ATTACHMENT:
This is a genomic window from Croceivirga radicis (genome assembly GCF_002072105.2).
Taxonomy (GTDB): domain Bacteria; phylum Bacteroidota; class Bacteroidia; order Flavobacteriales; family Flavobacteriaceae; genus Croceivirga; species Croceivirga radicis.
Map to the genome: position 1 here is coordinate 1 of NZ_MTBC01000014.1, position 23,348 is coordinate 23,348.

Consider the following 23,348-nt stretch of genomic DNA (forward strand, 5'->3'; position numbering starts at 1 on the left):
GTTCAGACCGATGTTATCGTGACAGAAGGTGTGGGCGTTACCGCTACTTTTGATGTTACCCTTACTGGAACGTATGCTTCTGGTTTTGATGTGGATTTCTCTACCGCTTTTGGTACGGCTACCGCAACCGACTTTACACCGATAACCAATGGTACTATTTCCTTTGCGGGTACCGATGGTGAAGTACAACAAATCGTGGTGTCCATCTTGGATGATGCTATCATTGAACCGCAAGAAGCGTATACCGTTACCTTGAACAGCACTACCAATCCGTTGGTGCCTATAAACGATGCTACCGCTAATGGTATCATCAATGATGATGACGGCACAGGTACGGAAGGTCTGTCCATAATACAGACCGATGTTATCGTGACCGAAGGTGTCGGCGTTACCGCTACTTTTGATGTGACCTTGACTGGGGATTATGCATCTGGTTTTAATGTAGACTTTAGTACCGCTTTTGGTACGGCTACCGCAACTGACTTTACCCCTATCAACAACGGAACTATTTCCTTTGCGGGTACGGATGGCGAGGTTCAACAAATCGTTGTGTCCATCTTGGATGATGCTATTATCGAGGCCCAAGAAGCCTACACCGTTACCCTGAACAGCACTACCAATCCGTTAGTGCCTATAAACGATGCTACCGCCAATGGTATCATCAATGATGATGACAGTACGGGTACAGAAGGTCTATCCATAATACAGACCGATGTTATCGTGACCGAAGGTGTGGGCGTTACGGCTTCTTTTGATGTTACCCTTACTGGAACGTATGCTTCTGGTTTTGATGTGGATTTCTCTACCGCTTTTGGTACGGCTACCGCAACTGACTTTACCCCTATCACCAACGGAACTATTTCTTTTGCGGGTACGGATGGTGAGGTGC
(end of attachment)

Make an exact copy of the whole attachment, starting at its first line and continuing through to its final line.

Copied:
This is a genomic window from Croceivirga radicis (genome assembly GCF_002072105.2).
Taxonomy (GTDB): domain Bacteria; phylum Bacteroidota; class Bacteroidia; order Flavobacteriales; family Flavobacteriaceae; genus Croceivirga; species Croceivirga radicis.
Map to the genome: position 1 here is coordinate 1 of NZ_MTBC01000014.1, position 23,348 is coordinate 23,348.

Consider the following 23,348-nt stretch of genomic DNA (forward strand, 5'->3'; position numbering starts at 1 on the left):
GTTCAGACCGATGTTATCGTGACAGAAGGTGTGGGCGTTACCGCTACTTTTGATGTTACCCTTACTGGAACGTATGCTTCTGGTTTTGATGTGGATTTCTCTACCGCTTTTGGTACGGCTACCGCAACCGACTTTACACCGATAACCAATGGTACTATTTCCTTTGCGGGTACCGATGGTGAAGTACAACAAATCGTGGTGTCCATCTTGGATGATGCTATCATTGAACCGCAAGAAGCGTATACCGTTACCTTGAACAGCACTACCAATCCGTTGGTGCCTATAAACGATGCTACCGCTAATGGTATCATCAATGATGATGACGGCACAGGTACGGAAGGTCTGTCCATAATACAGACCGATGTTATCGTGACCGAAGGTGTCGGCGTTACCGCTACTTTTGATGTGACCTTGACTGGGGATTATGCATCTGGTTTTAATGTAGACTTTAGTACCGCTTTTGGTACGGCTACCGCAACTGACTTTACCCCTATCAACAACGGAACTATTTCCTTTGCGGGTACGGATGGCGAGGTTCAACAAATCGTTGTGTCCATCTTGGATGATGCTATTATCGAGGCCCAAGAAGCCTACACCGTTACCCTGAACAGCACTACCAATCCGTTAGTGCCTATAAACGATGCTACCGCCAATGGTATCATCAATGATGATGACAGTACGGGTACAGAAGGTCTATCCATAATACAGACCGATGTTATCGTGACCGAAGGTGTGGGCGTTACGGCTTCTTTTGATGTTACCCTTACTGGAACGTATGCTTCTGGTTTTGATGTGGATTTCTCTACCGCTTTTGGTACGGCTACCGCAACTGACTTTACCCCTATCACCAACGGAACTATTTCTTTTGCGGGTACGGATGGTGAGGTGC